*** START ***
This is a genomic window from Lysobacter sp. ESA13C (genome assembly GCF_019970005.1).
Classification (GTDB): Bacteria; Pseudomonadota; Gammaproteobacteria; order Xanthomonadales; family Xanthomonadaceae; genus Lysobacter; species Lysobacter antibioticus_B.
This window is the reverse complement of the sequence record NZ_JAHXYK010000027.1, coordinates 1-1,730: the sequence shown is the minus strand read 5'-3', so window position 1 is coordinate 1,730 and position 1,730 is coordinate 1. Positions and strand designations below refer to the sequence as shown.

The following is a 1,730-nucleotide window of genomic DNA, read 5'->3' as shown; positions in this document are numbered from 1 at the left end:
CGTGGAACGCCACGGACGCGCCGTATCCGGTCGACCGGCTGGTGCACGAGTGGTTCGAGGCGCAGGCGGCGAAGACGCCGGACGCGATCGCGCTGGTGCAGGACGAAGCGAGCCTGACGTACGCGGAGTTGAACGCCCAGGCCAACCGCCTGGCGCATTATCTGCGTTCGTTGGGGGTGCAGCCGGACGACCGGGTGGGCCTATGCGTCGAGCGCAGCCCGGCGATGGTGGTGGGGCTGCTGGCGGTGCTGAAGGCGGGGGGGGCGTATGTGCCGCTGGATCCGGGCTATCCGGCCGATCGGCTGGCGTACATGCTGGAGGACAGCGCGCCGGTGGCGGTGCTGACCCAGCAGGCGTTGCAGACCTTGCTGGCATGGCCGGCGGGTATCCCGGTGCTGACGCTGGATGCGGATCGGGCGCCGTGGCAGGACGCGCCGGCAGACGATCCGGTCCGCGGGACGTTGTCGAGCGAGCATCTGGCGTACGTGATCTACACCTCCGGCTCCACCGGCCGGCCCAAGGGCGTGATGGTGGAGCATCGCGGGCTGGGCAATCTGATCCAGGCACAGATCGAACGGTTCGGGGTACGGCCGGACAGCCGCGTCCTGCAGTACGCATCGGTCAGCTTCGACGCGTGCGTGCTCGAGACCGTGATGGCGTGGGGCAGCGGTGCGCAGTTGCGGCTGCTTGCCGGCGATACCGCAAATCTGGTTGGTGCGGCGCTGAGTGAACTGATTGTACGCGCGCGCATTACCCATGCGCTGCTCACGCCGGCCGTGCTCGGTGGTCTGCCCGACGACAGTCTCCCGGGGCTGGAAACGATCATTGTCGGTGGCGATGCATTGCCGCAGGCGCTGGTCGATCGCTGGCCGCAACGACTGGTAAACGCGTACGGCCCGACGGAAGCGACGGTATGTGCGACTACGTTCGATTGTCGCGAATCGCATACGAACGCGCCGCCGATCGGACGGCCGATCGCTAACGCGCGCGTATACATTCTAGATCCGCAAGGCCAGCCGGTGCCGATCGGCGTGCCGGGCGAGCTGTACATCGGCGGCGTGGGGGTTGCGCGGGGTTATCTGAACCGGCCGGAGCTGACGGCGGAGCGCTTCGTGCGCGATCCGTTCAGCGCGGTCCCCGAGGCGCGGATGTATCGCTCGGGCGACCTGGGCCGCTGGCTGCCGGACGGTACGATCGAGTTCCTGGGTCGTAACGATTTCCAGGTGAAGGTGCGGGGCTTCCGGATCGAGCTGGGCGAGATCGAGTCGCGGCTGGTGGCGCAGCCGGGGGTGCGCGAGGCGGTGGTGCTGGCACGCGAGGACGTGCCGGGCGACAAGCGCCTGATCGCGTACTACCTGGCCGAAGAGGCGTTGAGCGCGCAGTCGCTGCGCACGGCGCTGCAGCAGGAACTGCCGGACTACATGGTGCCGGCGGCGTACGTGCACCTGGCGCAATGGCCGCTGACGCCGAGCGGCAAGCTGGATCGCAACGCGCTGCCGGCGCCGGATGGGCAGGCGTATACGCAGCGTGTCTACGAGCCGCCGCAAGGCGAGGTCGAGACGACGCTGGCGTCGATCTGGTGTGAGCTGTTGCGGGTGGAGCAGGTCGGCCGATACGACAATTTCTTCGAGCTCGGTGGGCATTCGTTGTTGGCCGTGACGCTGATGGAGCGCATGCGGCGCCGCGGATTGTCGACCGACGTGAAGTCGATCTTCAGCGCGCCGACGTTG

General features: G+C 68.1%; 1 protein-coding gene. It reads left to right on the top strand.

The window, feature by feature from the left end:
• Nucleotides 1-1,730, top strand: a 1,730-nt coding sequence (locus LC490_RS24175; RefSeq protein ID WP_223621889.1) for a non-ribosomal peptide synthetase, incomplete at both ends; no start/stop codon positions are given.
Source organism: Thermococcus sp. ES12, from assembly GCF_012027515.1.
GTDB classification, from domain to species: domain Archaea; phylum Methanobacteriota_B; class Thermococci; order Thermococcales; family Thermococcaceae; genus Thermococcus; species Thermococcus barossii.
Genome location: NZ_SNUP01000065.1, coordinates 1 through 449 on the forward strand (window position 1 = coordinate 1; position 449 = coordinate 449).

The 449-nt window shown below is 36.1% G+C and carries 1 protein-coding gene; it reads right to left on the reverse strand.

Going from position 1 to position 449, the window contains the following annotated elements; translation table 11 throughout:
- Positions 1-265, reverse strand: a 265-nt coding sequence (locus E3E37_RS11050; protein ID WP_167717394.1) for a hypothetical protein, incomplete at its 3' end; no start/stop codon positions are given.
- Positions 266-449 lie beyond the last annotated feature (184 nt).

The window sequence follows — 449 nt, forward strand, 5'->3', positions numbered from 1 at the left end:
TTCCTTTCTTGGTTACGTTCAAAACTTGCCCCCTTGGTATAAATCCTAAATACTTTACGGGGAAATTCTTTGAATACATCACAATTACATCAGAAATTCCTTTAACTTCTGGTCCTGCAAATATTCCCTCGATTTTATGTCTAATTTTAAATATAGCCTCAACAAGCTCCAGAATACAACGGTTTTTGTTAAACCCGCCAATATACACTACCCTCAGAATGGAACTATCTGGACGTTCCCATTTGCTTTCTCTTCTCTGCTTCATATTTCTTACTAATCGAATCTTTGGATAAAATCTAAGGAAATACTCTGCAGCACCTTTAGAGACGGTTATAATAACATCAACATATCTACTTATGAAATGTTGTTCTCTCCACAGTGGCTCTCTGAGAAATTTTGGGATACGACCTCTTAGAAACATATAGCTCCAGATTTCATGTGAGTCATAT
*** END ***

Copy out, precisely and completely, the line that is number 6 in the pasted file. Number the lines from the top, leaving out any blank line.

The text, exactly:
General features: G+C 68.1%; 1 protein-coding gene. It reads left to right on the top strand.